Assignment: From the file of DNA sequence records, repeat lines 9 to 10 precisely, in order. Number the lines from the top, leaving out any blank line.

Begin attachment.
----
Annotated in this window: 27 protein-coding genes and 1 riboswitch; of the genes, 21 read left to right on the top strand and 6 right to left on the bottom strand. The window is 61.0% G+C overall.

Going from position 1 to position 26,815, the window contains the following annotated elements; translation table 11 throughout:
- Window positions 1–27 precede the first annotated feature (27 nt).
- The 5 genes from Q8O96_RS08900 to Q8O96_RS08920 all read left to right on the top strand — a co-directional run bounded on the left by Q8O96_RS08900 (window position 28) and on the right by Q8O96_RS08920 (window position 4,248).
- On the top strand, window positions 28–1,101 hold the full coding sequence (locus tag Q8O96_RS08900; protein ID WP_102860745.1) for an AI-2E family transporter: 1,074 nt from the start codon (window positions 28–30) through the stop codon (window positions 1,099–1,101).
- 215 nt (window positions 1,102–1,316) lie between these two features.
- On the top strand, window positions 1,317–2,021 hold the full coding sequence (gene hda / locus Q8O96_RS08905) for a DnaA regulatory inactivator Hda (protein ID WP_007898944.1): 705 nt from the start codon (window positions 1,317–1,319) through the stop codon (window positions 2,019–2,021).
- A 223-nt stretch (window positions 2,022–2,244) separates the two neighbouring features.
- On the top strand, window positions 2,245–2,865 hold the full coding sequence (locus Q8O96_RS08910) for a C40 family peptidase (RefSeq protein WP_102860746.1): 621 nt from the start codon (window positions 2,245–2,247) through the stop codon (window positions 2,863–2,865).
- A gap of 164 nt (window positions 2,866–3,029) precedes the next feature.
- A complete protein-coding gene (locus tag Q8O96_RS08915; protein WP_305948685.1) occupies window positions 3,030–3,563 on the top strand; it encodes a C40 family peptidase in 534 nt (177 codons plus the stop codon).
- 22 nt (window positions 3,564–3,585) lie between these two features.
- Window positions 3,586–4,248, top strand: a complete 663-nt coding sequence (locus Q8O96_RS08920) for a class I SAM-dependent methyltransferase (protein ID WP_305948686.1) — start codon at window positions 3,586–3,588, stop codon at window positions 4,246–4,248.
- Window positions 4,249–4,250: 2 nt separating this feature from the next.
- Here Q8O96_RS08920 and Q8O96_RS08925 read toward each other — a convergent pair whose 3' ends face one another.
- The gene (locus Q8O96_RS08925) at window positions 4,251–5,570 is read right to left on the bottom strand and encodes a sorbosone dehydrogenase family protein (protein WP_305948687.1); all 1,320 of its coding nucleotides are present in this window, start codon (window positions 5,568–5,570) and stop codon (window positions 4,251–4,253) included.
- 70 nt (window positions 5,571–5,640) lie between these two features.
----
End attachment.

- On the top strand, window positions 2,245–2,865 hold the full coding sequence (locus Q8O96_RS08910) for a C40 family peptidase (RefSeq protein WP_102860746.1): 621 nt from the start codon (window positions 2,245–2,247) through the stop codon (window positions 2,863–2,865).
- A gap of 164 nt (window positions 2,866–3,029) precedes the next feature.